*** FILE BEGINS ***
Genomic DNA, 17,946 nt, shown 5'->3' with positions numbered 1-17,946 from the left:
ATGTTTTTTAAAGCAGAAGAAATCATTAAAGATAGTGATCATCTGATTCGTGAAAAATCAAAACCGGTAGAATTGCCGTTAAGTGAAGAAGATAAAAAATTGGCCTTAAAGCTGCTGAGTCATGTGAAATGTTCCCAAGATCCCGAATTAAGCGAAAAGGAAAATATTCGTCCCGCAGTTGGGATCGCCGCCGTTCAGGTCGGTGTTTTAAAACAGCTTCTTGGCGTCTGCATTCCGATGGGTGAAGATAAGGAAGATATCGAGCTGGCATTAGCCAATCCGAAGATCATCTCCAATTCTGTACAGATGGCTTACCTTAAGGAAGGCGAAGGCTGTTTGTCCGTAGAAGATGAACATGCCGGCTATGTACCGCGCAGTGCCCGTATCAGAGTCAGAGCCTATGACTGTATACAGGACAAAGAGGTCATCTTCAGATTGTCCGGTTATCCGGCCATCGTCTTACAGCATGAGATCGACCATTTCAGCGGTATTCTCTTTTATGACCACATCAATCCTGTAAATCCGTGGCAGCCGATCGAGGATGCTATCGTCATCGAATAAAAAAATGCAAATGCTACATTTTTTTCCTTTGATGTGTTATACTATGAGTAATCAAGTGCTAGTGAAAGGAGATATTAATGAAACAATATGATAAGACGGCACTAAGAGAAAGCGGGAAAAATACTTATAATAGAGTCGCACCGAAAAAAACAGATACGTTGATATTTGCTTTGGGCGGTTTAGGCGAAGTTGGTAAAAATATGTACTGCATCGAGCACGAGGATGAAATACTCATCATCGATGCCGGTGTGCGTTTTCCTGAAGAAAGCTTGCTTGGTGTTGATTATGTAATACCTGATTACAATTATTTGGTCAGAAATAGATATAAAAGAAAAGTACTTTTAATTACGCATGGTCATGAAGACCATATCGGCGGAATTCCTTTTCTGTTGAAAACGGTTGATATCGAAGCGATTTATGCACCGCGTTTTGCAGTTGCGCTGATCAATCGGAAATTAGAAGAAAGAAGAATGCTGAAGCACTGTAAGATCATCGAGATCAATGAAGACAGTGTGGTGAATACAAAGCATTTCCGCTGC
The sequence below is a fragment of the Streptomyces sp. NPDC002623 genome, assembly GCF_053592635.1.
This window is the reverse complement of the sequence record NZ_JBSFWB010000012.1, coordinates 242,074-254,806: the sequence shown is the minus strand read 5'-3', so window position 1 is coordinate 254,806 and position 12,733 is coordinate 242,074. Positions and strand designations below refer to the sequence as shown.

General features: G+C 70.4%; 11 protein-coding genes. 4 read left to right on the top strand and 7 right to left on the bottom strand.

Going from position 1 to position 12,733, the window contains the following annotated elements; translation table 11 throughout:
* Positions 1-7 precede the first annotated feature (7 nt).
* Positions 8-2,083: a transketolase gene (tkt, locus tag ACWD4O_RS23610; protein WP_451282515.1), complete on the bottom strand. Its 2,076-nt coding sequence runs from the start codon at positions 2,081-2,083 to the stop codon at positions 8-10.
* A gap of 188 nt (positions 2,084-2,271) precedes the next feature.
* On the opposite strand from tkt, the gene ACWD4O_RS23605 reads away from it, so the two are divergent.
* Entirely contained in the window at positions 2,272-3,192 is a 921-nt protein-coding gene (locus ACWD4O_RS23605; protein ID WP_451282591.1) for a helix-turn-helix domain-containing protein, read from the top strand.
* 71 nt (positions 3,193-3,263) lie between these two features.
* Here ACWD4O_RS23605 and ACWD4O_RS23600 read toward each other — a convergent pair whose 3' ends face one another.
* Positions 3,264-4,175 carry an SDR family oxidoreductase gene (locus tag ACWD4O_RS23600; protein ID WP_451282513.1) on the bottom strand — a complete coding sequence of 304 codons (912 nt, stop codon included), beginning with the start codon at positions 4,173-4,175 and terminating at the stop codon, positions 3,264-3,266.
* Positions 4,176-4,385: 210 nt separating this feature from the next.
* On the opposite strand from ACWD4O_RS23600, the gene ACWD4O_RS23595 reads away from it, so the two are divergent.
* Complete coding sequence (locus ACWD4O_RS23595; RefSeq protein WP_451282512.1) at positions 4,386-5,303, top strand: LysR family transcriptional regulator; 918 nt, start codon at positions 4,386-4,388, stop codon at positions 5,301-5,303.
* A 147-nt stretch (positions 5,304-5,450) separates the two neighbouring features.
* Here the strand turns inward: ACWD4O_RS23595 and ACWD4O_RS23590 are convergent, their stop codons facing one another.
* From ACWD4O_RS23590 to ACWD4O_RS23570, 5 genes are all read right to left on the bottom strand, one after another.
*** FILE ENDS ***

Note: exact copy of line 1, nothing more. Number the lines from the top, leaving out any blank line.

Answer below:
Genomic DNA, 17,946 nt, shown 5'->3' with positions numbered 1-17,946 from the left: